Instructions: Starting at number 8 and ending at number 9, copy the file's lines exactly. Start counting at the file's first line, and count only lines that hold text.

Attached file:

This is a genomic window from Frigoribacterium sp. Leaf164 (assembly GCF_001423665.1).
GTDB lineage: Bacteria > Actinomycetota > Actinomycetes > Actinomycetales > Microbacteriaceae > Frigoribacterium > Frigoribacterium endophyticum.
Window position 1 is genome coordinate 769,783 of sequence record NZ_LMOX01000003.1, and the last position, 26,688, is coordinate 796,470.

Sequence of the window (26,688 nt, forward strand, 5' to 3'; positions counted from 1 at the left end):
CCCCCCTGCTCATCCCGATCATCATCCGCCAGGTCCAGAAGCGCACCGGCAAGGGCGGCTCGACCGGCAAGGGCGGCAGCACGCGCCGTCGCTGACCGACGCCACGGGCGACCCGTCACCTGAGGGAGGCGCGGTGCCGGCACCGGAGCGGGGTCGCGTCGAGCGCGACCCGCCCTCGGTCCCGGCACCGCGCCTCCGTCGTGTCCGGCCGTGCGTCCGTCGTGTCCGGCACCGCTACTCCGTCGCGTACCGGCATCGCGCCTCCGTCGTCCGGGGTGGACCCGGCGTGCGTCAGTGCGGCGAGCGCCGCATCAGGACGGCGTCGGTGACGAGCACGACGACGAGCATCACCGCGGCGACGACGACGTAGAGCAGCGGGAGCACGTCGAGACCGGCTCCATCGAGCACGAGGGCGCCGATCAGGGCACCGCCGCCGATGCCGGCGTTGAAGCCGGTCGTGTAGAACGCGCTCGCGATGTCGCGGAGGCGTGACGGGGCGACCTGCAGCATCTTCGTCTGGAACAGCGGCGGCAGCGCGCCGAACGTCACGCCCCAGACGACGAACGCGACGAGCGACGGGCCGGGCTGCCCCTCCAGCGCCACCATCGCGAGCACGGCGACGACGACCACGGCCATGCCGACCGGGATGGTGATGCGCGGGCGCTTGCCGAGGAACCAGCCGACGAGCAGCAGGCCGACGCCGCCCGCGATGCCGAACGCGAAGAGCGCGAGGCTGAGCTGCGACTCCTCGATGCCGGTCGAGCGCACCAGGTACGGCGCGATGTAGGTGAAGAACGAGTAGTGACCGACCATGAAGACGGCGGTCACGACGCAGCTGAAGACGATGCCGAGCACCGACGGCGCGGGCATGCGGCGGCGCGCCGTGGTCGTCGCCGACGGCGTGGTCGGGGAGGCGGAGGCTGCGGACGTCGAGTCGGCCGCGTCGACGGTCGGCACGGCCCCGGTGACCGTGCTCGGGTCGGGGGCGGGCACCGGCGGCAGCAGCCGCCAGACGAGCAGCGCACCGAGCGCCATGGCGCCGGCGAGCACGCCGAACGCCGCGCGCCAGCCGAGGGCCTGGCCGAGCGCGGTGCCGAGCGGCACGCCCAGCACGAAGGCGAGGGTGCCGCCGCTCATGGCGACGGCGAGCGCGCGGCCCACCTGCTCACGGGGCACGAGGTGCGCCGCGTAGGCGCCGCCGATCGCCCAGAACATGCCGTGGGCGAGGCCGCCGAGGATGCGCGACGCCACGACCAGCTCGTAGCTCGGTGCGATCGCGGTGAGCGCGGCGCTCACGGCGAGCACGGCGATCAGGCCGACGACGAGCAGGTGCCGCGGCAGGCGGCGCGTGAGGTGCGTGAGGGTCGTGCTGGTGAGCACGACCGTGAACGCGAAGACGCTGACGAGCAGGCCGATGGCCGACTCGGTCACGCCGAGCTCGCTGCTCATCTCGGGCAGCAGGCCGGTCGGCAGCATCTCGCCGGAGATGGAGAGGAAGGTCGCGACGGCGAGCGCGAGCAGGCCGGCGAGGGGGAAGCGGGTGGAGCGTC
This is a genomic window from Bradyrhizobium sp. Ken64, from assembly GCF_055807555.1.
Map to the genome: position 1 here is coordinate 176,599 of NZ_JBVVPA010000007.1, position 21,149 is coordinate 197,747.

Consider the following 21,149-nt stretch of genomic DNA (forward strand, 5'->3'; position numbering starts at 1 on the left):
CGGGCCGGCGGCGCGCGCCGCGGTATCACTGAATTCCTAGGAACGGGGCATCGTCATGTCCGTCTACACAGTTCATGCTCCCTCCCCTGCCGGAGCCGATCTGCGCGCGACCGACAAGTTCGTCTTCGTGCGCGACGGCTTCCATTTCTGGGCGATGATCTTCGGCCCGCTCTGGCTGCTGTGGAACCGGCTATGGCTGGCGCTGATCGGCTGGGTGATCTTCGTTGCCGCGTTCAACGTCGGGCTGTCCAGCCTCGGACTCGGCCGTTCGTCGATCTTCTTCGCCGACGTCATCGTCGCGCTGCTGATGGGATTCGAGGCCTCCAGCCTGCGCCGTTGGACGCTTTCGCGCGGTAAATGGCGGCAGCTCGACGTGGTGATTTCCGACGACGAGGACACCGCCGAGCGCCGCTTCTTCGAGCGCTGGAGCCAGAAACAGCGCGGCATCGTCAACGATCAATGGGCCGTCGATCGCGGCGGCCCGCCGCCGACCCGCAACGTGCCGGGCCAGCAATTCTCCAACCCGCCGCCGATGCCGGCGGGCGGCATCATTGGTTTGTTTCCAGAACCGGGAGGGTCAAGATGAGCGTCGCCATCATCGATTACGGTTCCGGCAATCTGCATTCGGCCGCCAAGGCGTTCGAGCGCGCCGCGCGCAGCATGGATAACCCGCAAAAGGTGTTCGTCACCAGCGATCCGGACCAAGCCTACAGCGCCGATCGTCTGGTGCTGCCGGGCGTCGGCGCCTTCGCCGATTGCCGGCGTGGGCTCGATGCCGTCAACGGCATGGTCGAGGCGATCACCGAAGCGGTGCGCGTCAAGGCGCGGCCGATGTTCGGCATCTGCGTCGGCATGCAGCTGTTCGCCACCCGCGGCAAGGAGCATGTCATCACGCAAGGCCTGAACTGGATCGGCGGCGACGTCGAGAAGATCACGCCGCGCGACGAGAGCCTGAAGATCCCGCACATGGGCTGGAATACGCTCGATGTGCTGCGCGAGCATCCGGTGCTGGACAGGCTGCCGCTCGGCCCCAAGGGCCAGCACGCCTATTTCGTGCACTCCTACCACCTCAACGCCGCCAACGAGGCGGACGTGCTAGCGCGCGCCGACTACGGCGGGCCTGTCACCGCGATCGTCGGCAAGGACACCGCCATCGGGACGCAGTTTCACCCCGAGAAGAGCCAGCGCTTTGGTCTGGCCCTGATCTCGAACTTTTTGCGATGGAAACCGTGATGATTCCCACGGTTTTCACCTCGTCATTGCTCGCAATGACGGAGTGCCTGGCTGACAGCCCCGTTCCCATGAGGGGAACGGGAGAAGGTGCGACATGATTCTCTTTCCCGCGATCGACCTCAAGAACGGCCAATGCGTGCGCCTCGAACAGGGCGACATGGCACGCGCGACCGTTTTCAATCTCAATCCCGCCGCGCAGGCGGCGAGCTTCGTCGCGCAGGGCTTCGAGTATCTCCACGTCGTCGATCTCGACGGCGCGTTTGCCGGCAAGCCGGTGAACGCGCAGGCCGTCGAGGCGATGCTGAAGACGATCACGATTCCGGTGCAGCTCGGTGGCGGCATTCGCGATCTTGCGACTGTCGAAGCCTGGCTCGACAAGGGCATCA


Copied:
Consider the following 21,149-nt stretch of genomic DNA (forward strand, 5'->3'; position numbering starts at 1 on the left):
CGGGCCGGCGGCGCGCGCCGCGGTATCACTGAATTCCTAGGAACGGGGCATCGTCATGTCCGTCTACACAGTTCATGCTCCCTCCCCTGCCGGAGCCGATCTGCGCGCGACCGACAAGTTCGTCTTCGTGCGCGACGGCTTCCATTTCTGGGCGATGATCTTCGGCCCGCTCTGGCTGCTGTGGAACCGGCTATGGCTGGCGCTGATCGGCTGGGTGATCTTCGTTGCCGCGTTCAACGTCGGGCTGTCCAGCCTCGGACTCGGCCGTTCGTCGATCTTCTTCGCCGACGTCATCGTCGCGCTGCTGATGGGATTCGAGGCCTCCAGCCTGCGCCGTTGGACGCTTTCGCGCGGTAAATGGCGGCAGCTCGACGTGGTGATTTCCGACGACGAGGACACCGCCGAGCGCCGCTTCTTCGAGCGCTGGAGCCAGAAACAGCGCGGCATCGTCAACGATCAATGGGCCGTCGATCGCGGCGGCCCGCCGCCGACCCGCAACGTGCCGGGCCAGCAATTCTCCAACCCGCCGCCGATGCCGGCGGGCGGCATCATTGGTTTGTTTCCAGAACCGGGAGGGTCAAGATGAGCGTCGCCATCATCGATTACGGTTCCGGCAATCTGCATTCGGCCGCCAAGGCGTTCGAGCGCGCCGCGCGCAGCATGGATAACCCGCAAAAGGTGTTCGTCACCAGCGATCCGGACCAAGCCTACAGCGCCGATCGTCTGGTGCTGCCGGGCGTCGGCGCCTTCGCCGATTGCCGGCGTGGGCTCGATGCCGTCAACGGCATGGTCGAGGCGATCACCGAAGCGGTGCGCGTCAAGGCGCGGCCGATGTTCGGCATCTGCGTCGGCATGCAGCTGTTCGCCACCCGCGGCAAGGAGCATGTCATCACGCAAGGCCTGAACTGGATCGGCGGCGACGTCGAGAAGATCACGCCGCGCGACGAGAGCCTGAAGATCCCGCACATGGGCTGGAATACGCTCGATGTGCTGCGCGAGCATCCGGTGCTGGACAGGCTGCCGCTCGGCCCCAAGGGCCAGCACGCCTATTTCGTGCACTCCTACCACCTCAACGCCGCCAACGAGGCGGACGTGCTAGCGCGCGCCGACTACGGCGGGCCTGTCACCGCGATCGTCGGCAAGGACACCGCCATCGGGACGCAGTTTCACCCCGAGAAGAGCCAGCGCTTTGGTCTGGCCCTGATCTCGAACTTTTTGCGATGGAAACCGTGATGATTCCCACGGTTTTCACCTCGTCATTGCTCGCAATGACGGAGTGCCTGGCTGACAGCCCCGTTCCCATGAGGGGAACGGGAGAAGGTGCGACATGATTCTCTTTCCCGCGATCGACCTCAAGAACGGCCAATGCGTGCGCCTCGAACAGGGCGACATGGCACGCGCGACCGTTTTCAATCTCAATCCCGCCGCGCAGGCGGCGAGCTTCGTCGCGCAGGGCTTCGAGTATCTCCACGTCGTCGATCTCGACGGCGCGTTTGCCGGCAAGCCGGTGAACGCGCAGGCCGTCGAGGCGATGCTGAAGACGATCACGATTCCGGTGCAGCTCGGTGGCGGCATTCGCGATCTTGCGACTGTCGAAGCCTGGCTCGACAAGGGCATCA